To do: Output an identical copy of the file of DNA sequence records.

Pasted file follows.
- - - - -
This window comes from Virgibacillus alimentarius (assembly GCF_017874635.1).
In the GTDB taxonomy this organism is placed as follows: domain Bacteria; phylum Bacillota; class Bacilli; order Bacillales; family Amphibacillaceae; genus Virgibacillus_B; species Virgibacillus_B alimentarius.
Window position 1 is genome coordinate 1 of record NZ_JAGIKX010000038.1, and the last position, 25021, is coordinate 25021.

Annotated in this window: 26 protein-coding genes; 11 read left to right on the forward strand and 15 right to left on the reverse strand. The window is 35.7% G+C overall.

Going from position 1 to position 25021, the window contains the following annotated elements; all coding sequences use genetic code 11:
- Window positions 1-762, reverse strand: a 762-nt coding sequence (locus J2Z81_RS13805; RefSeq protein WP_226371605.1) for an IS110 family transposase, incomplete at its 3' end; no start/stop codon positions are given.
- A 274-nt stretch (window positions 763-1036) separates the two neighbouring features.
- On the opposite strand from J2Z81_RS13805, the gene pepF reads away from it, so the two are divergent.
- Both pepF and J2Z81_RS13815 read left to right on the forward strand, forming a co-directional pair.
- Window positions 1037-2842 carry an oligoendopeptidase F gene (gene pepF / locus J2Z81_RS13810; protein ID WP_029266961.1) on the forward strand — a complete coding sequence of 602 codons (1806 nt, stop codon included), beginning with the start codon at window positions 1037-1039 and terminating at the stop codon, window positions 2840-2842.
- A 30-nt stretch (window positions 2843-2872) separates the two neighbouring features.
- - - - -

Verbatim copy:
This window comes from Virgibacillus alimentarius (assembly GCF_017874635.1).
In the GTDB taxonomy this organism is placed as follows: domain Bacteria; phylum Bacillota; class Bacilli; order Bacillales; family Amphibacillaceae; genus Virgibacillus_B; species Virgibacillus_B alimentarius.
Window position 1 is genome coordinate 1 of record NZ_JAGIKX010000038.1, and the last position, 25021, is coordinate 25021.

Annotated in this window: 26 protein-coding genes; 11 read left to right on the forward strand and 15 right to left on the reverse strand. The window is 35.7% G+C overall.

Going from position 1 to position 25021, the window contains the following annotated elements; all coding sequences use genetic code 11:
- Window positions 1-762, reverse strand: a 762-nt coding sequence (locus J2Z81_RS13805; RefSeq protein WP_226371605.1) for an IS110 family transposase, incomplete at its 3' end; no start/stop codon positions are given.
- A 274-nt stretch (window positions 763-1036) separates the two neighbouring features.
- On the opposite strand from J2Z81_RS13805, the gene pepF reads away from it, so the two are divergent.
- Both pepF and J2Z81_RS13815 read left to right on the forward strand, forming a co-directional pair.
- Window positions 1037-2842 carry an oligoendopeptidase F gene (gene pepF / locus J2Z81_RS13810; protein ID WP_029266961.1) on the forward strand — a complete coding sequence of 602 codons (1806 nt, stop codon included), beginning with the start codon at window positions 1037-1039 and terminating at the stop codon, window positions 2840-2842.
- A 30-nt stretch (window positions 2843-2872) separates the two neighbouring features.